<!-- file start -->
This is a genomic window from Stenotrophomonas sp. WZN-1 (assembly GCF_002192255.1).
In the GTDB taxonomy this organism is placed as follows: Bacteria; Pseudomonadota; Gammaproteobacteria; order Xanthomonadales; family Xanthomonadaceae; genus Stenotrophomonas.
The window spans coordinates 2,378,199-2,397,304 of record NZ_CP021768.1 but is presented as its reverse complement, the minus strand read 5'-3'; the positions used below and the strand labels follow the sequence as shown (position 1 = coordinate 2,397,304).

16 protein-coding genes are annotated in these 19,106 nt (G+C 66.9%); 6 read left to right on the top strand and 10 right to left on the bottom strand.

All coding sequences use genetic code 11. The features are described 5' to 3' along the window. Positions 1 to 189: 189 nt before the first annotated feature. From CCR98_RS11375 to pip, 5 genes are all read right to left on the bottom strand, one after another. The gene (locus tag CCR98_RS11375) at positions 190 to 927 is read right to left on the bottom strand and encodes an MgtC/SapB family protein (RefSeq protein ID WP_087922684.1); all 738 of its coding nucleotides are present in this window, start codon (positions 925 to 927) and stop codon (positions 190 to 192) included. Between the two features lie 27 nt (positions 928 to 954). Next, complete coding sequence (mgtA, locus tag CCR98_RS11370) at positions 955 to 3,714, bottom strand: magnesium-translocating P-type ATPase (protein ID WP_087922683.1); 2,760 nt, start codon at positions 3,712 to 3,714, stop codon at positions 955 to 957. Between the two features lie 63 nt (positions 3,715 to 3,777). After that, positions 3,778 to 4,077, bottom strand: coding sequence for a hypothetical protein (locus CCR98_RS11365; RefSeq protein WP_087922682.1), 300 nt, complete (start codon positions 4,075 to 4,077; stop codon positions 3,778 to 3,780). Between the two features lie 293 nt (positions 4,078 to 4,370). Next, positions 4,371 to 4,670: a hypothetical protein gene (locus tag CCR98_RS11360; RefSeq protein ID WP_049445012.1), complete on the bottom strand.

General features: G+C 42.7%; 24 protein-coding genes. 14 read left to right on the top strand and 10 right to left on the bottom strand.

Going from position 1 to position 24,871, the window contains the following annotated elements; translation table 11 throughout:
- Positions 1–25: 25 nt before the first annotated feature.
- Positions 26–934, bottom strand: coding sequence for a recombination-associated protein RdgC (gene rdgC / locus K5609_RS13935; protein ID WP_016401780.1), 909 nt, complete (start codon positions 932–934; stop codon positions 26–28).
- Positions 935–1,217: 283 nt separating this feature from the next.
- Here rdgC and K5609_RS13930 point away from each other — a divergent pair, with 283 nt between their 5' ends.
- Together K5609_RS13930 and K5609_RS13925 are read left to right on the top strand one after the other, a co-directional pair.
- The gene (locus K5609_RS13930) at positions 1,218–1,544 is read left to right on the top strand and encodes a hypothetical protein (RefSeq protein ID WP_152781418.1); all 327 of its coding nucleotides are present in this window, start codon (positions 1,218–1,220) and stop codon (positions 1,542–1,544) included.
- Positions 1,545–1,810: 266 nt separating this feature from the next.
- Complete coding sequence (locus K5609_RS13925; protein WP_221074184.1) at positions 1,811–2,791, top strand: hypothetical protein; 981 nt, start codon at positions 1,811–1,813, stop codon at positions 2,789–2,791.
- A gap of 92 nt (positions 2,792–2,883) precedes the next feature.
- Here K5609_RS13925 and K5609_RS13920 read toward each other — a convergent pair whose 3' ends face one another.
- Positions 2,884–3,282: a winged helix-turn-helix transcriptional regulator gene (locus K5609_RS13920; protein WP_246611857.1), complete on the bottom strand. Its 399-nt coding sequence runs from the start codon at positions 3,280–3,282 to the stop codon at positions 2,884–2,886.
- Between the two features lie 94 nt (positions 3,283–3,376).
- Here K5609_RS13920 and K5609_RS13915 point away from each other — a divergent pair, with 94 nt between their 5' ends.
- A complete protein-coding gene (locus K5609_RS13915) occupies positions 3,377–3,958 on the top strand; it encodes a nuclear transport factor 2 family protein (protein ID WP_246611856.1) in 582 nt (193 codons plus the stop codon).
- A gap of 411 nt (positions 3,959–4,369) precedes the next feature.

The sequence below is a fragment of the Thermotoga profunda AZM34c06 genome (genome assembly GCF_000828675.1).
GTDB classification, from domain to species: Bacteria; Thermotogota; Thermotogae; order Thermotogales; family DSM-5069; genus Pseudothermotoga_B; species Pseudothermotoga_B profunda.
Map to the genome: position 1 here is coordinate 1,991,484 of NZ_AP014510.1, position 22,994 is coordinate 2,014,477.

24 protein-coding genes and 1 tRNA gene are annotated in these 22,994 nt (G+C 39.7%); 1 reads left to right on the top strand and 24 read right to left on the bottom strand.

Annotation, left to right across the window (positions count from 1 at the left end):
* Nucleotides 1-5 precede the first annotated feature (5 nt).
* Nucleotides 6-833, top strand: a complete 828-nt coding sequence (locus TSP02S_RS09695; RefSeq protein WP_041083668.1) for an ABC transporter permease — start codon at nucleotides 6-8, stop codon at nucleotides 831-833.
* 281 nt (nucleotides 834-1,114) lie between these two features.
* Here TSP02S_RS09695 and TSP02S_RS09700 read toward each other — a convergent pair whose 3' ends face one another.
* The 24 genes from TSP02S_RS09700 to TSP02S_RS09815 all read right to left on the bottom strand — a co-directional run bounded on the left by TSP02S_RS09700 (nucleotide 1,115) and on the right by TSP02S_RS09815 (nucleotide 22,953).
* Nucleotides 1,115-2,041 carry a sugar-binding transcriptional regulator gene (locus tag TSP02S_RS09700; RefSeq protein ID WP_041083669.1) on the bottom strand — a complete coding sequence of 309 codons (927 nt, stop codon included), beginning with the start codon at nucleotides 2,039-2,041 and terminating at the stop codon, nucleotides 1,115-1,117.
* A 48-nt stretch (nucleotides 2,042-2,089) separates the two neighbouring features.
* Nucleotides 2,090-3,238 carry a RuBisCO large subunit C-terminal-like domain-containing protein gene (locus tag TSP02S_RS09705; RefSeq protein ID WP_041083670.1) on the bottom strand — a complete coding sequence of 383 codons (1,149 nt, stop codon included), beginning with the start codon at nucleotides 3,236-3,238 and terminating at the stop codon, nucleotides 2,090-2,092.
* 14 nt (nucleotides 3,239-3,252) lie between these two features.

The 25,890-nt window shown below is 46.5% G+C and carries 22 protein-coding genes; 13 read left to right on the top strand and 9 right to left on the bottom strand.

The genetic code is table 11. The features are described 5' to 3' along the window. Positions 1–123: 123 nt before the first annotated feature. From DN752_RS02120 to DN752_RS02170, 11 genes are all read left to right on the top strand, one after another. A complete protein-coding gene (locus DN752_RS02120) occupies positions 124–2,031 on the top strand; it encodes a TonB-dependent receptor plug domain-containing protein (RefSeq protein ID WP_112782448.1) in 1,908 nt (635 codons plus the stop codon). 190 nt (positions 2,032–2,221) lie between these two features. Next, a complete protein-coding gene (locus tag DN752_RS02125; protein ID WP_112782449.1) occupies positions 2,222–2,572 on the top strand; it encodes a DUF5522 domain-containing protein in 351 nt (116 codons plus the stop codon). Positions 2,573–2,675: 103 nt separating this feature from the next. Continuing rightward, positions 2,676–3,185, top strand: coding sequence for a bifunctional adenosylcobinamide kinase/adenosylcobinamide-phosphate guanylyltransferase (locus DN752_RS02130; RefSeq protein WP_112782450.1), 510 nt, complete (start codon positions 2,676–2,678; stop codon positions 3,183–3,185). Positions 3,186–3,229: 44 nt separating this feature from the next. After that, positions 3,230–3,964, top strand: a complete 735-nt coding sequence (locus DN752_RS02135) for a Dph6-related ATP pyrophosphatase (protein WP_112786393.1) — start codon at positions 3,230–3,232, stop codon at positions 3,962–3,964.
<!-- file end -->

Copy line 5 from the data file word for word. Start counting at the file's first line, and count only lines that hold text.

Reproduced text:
All coding sequences use genetic code 11. The features are described 5' to 3' along the window. Positions 1 to 189: 189 nt before the first annotated feature. From CCR98_RS11375 to pip, 5 genes are all read right to left on the bottom strand, one after another. The gene (locus tag CCR98_RS11375) at positions 190 to 927 is read right to left on the bottom strand and encodes an MgtC/SapB family protein (RefSeq protein ID WP_087922684.1); all 738 of its coding nucleotides are present in this window, start codon (positions 925 to 927) and stop codon (positions 190 to 192) included. Between the two features lie 27 nt (positions 928 to 954). Next, complete coding sequence (mgtA, locus tag CCR98_RS11370) at positions 955 to 3,714, bottom strand: magnesium-translocating P-type ATPase (protein ID WP_087922683.1); 2,760 nt, start codon at positions 3,712 to 3,714, stop codon at positions 955 to 957. Between the two features lie 63 nt (positions 3,715 to 3,777). After that, positions 3,778 to 4,077, bottom strand: coding sequence for a hypothetical protein (locus CCR98_RS11365; RefSeq protein WP_087922682.1), 300 nt, complete (start codon positions 4,075 to 4,077; stop codon positions 3,778 to 3,780). Between the two features lie 293 nt (positions 4,078 to 4,370). Next, positions 4,371 to 4,670: a hypothetical protein gene (locus tag CCR98_RS11360; RefSeq protein ID WP_049445012.1), complete on the bottom strand.